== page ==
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Sundhage’s Olympic qualifying roster features minor but interesting tweaks

Kelley O'Hara
Kelley O'Hara

Kelley O'Hara could answer Pia Sundhage's questions at left back. (Photo Patti Giobetti |

U.S. Soccer announced Pia Sundhage’s 20 player Olympic qualifying roster on Monday and everything went pretty much as expected, with a couple of minor tweaks.

Nineteen of the 21 players who went to Germany for the 2011 World Cup made their way to Vancouver, B.C., on Monday for the CONCACAF Olympic qualifying tournament that will take place at BC Place from Jan. 19-29. Defender Stephanie Cox and goalkeeper Jill Loyden are the only two players who went to Germany but will not go to Vancouver. Forward Sydney Leroux, who was drafted No. 1-overall at Friday’s WPS Draft, is the sole new face on the team.

So, it’s business as usual for the U.S. women. Loyden’s omission was expected since conventional wisdom says only two goalkeepers will be taken on a 20 player roster. It’s clear that Nicole Barnhart will be Hope Solo’s back-up in August, should the team qualify to play in the London Games.

Cox being dropped from the team is a mild surprise. Most felt the 2011 World Cup roster, minus Loyden, would head to Vancouver. Leroux’s addition likely has some sentimental background. Sure, she’s a good forward looked at as part of the future for the U.S., but she is also a Vancouver native who played in Canada’s youth system before declaring herself a U.S. international (she holds dual citizenship).

Sundhage knows these kinds of things inspire players to elevate their games and it could lead to a few good – if not inspiring – minutes off the bench from Leroux in Vancouver.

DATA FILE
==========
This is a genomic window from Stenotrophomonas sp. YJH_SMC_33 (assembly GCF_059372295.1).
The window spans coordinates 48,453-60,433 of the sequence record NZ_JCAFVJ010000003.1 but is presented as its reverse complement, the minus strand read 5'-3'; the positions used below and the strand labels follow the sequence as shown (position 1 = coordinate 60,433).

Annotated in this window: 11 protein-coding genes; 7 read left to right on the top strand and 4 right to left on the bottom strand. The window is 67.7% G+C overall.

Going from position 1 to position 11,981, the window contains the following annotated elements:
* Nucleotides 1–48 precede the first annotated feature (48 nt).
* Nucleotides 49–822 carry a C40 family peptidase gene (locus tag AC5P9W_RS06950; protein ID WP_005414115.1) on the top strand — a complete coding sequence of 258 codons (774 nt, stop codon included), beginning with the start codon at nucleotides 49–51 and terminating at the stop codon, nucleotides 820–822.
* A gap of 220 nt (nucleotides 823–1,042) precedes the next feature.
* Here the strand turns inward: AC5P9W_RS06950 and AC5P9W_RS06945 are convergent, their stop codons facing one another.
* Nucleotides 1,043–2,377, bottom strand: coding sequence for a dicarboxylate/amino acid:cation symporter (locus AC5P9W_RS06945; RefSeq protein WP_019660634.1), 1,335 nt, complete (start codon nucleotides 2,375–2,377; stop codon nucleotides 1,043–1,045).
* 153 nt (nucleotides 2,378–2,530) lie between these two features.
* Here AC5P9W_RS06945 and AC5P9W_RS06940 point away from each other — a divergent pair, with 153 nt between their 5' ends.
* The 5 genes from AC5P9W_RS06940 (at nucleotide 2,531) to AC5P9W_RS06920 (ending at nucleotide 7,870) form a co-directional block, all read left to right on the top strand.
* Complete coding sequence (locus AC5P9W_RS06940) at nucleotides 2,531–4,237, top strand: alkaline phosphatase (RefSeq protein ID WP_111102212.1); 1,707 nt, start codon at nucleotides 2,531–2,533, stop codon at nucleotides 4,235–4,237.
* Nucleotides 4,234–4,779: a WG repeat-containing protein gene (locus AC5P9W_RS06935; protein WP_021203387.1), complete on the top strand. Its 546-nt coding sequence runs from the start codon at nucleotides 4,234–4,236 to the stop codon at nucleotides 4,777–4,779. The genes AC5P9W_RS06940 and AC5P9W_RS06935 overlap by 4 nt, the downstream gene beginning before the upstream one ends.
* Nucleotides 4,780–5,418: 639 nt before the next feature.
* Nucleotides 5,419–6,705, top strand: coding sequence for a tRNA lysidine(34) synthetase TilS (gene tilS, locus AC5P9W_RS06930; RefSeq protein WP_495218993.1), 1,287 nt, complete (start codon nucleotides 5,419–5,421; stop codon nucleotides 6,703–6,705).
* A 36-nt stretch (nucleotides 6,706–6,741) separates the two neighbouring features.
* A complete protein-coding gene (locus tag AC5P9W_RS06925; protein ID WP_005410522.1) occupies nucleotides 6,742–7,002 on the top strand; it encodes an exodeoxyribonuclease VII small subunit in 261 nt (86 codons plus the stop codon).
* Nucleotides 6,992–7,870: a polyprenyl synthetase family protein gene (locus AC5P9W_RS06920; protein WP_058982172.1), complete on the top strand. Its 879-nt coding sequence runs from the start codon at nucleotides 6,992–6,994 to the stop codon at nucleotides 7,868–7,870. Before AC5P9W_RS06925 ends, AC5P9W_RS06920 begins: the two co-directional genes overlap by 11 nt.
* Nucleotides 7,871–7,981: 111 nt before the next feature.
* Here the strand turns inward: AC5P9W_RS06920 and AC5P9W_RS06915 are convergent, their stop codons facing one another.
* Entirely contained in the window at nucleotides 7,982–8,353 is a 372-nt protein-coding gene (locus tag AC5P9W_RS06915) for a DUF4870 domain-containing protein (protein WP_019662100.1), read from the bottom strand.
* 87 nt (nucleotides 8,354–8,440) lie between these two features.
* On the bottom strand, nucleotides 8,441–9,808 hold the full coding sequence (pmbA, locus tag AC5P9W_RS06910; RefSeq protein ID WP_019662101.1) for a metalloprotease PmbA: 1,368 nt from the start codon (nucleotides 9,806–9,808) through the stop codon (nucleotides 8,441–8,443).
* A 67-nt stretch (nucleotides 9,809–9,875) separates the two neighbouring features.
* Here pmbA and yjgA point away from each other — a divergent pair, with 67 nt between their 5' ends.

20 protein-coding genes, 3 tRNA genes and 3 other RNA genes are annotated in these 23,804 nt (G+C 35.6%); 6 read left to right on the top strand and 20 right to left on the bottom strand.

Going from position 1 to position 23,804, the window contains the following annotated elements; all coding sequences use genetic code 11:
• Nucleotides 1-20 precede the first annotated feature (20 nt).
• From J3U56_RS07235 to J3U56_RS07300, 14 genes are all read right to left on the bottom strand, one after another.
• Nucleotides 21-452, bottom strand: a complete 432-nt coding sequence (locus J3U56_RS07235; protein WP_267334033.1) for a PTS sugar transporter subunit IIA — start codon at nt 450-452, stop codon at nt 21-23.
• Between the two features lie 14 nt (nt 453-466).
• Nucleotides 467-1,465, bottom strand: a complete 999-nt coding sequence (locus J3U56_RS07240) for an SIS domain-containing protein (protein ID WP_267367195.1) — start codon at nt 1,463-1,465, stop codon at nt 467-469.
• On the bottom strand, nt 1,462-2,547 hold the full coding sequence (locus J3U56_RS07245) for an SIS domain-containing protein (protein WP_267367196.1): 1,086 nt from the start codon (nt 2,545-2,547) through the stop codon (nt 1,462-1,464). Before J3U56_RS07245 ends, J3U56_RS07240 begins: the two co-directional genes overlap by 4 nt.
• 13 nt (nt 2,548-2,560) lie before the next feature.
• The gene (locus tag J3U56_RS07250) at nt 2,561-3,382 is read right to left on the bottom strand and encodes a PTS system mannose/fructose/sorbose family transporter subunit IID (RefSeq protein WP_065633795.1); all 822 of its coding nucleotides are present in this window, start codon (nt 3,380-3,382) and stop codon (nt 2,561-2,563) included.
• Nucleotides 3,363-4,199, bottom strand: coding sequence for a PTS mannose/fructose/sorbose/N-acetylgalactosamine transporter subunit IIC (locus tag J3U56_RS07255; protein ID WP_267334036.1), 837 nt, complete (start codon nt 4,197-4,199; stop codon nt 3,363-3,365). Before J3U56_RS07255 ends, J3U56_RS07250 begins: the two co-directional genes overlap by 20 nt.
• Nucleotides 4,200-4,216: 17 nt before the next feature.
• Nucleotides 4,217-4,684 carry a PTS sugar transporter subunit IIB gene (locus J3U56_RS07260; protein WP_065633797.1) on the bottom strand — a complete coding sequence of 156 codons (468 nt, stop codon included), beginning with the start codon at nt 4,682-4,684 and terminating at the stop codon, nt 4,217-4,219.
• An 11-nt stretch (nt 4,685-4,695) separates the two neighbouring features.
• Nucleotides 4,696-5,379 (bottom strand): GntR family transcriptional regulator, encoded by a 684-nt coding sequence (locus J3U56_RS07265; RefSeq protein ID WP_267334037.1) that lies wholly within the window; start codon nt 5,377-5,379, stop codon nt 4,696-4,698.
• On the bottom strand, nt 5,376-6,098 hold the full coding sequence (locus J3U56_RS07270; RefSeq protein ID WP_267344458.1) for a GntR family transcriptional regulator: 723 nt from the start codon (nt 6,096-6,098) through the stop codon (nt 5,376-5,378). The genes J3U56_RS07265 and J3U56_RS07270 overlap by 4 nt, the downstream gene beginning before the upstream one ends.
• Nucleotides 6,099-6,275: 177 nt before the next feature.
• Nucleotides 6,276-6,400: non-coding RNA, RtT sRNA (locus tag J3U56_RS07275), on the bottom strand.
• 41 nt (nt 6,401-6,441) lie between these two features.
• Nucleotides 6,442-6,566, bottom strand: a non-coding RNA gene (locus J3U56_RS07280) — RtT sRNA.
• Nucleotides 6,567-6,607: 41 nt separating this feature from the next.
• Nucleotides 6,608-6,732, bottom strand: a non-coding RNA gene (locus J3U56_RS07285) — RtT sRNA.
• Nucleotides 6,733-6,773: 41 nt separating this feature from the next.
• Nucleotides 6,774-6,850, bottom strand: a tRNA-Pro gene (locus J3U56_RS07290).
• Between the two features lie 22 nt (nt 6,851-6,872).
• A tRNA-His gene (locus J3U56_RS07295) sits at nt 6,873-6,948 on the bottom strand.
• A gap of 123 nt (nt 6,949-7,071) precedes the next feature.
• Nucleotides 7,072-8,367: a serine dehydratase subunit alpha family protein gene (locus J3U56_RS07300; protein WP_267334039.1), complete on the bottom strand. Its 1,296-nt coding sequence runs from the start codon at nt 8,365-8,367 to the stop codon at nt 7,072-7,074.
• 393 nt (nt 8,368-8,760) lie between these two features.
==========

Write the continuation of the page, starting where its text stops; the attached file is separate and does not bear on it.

But to speak of Leroux as the only change would overlook to subtle but critical pieces of U.S. Soccer’s press release about the team selection. Kelley O’Hara is being used by Sundhage as a left back. This is the same O’Hara who won every award under the sun – including the 2009 MAC Hermann Trophy – and tallied 146 points (87 goals) in four years at Stanford as a forward.

She could solve the left back problem for the U.S., which relied on the out of position Amy LePeilbet to fill the open role during the 2011 World Cup. LePeilbet has always made a far better center back than outside back and Cox seemingly is not in Sundhage’s plans.

O’Hara, however, could add a new dynamic the U.S. at left back with an attacking style that would create dynamic, overlapping play. Ali Krieger already provides that at right back, but left back has been a weakness for the Americans.

The U.S. has been working on a change in both formation and approach to its play, with a 4-3-3 formation looking like the immediate future for Sundhage’s squad. That is ideal for O’Hara playing left back, who is better suited to attack up the flank from deep positions than to be a stay-at-home defender. A 4-3-3 also lends well to Lauren Cheney finding more time in the line-up. Cheney had a breakout tournament in Germany as a hybrid midfielder-forward and is versatile enough to play anywhere in the front six.